In 10 seconds? Permanent hair loss (alopecia) is one of the most distressing side effects of cancer chemotherapy. A recent study suggests that a drug called palbociclib may prevent hair loss caused by one of the common drugs used in chemotherapy.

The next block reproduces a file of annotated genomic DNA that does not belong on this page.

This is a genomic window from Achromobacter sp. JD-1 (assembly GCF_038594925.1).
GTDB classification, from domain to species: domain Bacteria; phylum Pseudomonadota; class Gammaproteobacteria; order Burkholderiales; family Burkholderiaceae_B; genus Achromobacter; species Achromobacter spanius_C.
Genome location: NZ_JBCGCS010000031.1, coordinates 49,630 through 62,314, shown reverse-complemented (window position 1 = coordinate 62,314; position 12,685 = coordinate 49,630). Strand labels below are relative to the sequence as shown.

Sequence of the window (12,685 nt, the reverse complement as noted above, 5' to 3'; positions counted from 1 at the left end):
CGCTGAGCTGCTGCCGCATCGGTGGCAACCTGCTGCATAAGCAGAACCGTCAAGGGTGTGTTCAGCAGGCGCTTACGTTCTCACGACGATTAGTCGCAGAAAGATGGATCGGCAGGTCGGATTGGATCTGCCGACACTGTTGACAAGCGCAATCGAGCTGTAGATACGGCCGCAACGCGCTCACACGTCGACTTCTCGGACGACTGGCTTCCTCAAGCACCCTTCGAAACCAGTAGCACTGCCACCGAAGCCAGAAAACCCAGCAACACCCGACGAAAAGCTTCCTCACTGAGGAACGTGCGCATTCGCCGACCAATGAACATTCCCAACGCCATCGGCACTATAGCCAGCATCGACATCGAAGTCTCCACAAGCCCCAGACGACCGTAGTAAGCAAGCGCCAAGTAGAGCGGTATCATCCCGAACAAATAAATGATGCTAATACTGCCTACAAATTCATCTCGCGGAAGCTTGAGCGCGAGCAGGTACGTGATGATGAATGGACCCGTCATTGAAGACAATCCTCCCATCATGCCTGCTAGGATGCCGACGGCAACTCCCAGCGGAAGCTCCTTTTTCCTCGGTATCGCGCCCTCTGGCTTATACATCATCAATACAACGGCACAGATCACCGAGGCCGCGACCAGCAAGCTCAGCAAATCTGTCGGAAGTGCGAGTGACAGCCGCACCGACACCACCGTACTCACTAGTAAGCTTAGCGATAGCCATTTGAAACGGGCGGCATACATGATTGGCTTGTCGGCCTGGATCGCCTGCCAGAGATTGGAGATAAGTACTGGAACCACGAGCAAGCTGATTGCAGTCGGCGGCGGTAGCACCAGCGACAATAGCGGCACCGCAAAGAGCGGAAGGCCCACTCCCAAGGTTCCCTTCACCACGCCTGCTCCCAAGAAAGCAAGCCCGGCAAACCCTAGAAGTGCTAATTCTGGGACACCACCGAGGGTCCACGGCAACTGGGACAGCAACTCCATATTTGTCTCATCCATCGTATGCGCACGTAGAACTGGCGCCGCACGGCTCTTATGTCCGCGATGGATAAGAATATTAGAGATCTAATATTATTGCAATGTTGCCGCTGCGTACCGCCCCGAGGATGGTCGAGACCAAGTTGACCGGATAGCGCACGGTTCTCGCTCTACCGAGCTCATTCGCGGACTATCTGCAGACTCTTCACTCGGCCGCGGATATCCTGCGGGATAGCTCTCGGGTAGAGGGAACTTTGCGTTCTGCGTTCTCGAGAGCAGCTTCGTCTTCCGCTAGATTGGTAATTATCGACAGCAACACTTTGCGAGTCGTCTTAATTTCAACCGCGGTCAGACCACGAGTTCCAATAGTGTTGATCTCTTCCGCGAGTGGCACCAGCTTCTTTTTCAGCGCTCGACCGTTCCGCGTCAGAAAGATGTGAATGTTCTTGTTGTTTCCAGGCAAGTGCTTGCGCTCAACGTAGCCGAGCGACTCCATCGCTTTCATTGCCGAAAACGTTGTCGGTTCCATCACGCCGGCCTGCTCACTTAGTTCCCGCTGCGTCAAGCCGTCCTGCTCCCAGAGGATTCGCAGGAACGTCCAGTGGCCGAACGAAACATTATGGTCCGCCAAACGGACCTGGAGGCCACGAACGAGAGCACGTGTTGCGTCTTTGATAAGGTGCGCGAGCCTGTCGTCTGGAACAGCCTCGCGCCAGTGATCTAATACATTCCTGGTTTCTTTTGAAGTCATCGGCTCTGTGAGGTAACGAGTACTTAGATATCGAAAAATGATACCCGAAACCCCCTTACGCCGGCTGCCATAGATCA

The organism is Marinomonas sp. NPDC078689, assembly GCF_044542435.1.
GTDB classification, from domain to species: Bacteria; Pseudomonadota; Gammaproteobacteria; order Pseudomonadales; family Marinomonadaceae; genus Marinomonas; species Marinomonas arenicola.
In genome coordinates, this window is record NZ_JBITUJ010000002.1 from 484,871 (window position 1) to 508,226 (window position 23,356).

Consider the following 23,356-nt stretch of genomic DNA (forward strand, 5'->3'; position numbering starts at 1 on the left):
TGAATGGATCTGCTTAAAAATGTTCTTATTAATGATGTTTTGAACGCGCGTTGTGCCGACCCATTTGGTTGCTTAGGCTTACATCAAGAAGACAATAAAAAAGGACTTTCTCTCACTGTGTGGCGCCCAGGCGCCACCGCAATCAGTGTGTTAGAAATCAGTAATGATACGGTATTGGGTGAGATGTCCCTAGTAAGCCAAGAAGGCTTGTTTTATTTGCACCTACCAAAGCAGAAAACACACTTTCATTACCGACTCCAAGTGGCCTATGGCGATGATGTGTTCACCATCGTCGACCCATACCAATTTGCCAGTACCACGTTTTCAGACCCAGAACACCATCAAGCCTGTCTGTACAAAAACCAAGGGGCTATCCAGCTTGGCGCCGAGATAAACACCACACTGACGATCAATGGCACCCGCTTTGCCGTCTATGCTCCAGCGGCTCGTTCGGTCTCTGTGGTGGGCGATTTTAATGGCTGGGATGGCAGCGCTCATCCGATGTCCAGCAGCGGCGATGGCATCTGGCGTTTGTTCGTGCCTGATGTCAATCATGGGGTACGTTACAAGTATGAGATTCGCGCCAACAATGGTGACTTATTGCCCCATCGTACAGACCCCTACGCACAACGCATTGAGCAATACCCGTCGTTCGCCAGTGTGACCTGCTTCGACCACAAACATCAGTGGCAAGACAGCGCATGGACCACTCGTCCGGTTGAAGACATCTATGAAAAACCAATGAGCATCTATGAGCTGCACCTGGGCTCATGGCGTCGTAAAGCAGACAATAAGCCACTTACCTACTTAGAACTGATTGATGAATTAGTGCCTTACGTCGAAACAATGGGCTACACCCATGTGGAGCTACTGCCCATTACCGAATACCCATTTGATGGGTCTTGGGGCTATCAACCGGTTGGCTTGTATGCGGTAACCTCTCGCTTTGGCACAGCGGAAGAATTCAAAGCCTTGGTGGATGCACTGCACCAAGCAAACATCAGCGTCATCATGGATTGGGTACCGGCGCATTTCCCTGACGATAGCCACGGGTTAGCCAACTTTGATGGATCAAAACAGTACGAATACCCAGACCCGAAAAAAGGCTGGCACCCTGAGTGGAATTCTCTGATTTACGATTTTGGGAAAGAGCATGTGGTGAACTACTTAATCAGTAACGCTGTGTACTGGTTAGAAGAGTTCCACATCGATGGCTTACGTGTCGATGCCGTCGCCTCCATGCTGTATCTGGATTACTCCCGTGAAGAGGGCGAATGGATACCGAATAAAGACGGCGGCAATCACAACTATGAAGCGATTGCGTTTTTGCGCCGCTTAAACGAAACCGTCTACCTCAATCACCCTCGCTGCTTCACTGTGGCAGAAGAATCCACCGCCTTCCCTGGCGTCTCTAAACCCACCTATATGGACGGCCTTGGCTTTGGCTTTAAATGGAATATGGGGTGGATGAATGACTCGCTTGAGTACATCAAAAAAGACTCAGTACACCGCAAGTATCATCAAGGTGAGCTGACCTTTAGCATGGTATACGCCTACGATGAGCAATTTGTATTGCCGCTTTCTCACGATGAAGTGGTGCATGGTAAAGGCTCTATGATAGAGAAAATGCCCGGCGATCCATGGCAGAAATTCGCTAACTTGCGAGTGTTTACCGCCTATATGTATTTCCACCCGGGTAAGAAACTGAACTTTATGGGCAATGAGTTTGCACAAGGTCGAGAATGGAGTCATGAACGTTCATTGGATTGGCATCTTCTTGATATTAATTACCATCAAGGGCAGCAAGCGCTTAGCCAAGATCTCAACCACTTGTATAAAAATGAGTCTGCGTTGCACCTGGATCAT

What’s the issue? While hair loss following chemotherapy is a common and often reversible side effect of chemotherapy, some people suffer from irreversible alopecia after treatment with taxanes, a class of commonly used chemotherapy drugs for breast, lung, ovarian and cervical cancer. Researchers modeled a human hair follicle in a petri dish, finding that treatment with taxanes arrested or ‘froze’ cells in mitosis, the part of cell division that results in two ‘daughter’ nuclei. Eventually, these cells died in a process called apoptosis. While this is great for preventing cancer cells from multiplying, it also affects the stem cell compartment of a hair follicle.